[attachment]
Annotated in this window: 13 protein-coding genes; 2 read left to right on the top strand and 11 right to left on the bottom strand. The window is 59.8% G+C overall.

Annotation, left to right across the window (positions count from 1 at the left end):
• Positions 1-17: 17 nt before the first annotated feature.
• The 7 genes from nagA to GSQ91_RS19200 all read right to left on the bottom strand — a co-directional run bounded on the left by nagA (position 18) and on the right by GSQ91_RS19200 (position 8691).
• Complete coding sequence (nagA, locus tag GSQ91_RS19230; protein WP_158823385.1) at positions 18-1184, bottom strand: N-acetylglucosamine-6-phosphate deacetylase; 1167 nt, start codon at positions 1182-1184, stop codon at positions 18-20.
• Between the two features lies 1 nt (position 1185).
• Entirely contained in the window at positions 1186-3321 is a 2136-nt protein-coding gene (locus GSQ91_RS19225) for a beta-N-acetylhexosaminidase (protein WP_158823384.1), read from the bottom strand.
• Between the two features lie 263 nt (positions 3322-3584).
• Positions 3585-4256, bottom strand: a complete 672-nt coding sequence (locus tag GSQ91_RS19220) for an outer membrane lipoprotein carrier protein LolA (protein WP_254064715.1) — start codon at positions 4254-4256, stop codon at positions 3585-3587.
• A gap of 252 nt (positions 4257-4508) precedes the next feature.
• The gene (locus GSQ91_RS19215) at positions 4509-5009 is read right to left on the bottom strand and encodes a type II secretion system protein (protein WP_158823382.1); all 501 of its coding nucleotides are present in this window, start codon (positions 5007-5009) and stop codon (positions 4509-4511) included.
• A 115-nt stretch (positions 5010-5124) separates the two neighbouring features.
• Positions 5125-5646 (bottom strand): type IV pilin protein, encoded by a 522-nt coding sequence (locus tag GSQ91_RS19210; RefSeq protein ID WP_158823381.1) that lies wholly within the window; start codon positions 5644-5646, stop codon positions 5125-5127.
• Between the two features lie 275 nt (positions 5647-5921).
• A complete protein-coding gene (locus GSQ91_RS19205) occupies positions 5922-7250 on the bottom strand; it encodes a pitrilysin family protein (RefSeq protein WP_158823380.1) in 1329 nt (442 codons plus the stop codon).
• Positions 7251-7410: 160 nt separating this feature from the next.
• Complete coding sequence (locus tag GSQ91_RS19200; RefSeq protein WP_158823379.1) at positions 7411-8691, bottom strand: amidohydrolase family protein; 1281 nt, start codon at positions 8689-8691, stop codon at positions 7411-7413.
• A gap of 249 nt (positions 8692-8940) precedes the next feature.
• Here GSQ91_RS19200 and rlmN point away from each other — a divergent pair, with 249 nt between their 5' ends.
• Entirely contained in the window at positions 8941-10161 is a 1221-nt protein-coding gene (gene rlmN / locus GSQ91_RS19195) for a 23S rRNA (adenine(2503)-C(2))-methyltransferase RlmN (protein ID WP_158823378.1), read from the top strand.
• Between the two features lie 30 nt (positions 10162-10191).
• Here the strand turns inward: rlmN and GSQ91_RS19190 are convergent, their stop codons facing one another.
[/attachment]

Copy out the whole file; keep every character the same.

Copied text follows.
Annotated in this window: 13 protein-coding genes; 2 read left to right on the top strand and 11 right to left on the bottom strand. The window is 59.8% G+C overall.

Annotation, left to right across the window (positions count from 1 at the left end):
• Positions 1-17: 17 nt before the first annotated feature.
• The 7 genes from nagA to GSQ91_RS19200 all read right to left on the bottom strand — a co-directional run bounded on the left by nagA (position 18) and on the right by GSQ91_RS19200 (position 8691).
• Complete coding sequence (nagA, locus tag GSQ91_RS19230; protein WP_158823385.1) at positions 18-1184, bottom strand: N-acetylglucosamine-6-phosphate deacetylase; 1167 nt, start codon at positions 1182-1184, stop codon at positions 18-20.
• Between the two features lies 1 nt (position 1185).
• Entirely contained in the window at positions 1186-3321 is a 2136-nt protein-coding gene (locus GSQ91_RS19225) for a beta-N-acetylhexosaminidase (protein WP_158823384.1), read from the bottom strand.
• Between the two features lie 263 nt (positions 3322-3584).
• Positions 3585-4256, bottom strand: a complete 672-nt coding sequence (locus tag GSQ91_RS19220) for an outer membrane lipoprotein carrier protein LolA (protein WP_254064715.1) — start codon at positions 4254-4256, stop codon at positions 3585-3587.
• A gap of 252 nt (positions 4257-4508) precedes the next feature.
• The gene (locus GSQ91_RS19215) at positions 4509-5009 is read right to left on the bottom strand and encodes a type II secretion system protein (protein WP_158823382.1); all 501 of its coding nucleotides are present in this window, start codon (positions 5007-5009) and stop codon (positions 4509-4511) included.
• A 115-nt stretch (positions 5010-5124) separates the two neighbouring features.
• Positions 5125-5646 (bottom strand): type IV pilin protein, encoded by a 522-nt coding sequence (locus tag GSQ91_RS19210; RefSeq protein ID WP_158823381.1) that lies wholly within the window; start codon positions 5644-5646, stop codon positions 5125-5127.
• Between the two features lie 275 nt (positions 5647-5921).
• A complete protein-coding gene (locus GSQ91_RS19205) occupies positions 5922-7250 on the bottom strand; it encodes a pitrilysin family protein (RefSeq protein WP_158823380.1) in 1329 nt (442 codons plus the stop codon).
• Positions 7251-7410: 160 nt separating this feature from the next.
• Complete coding sequence (locus tag GSQ91_RS19200; RefSeq protein WP_158823379.1) at positions 7411-8691, bottom strand: amidohydrolase family protein; 1281 nt, start codon at positions 8689-8691, stop codon at positions 7411-7413.
• A gap of 249 nt (positions 8692-8940) precedes the next feature.
• Here GSQ91_RS19200 and rlmN point away from each other — a divergent pair, with 249 nt between their 5' ends.
• Entirely contained in the window at positions 8941-10161 is a 1221-nt protein-coding gene (gene rlmN / locus GSQ91_RS19195) for a 23S rRNA (adenine(2503)-C(2))-methyltransferase RlmN (protein ID WP_158823378.1), read from the top strand.
• Between the two features lie 30 nt (positions 10162-10191).
• Here the strand turns inward: rlmN and GSQ91_RS19190 are convergent, their stop codons facing one another.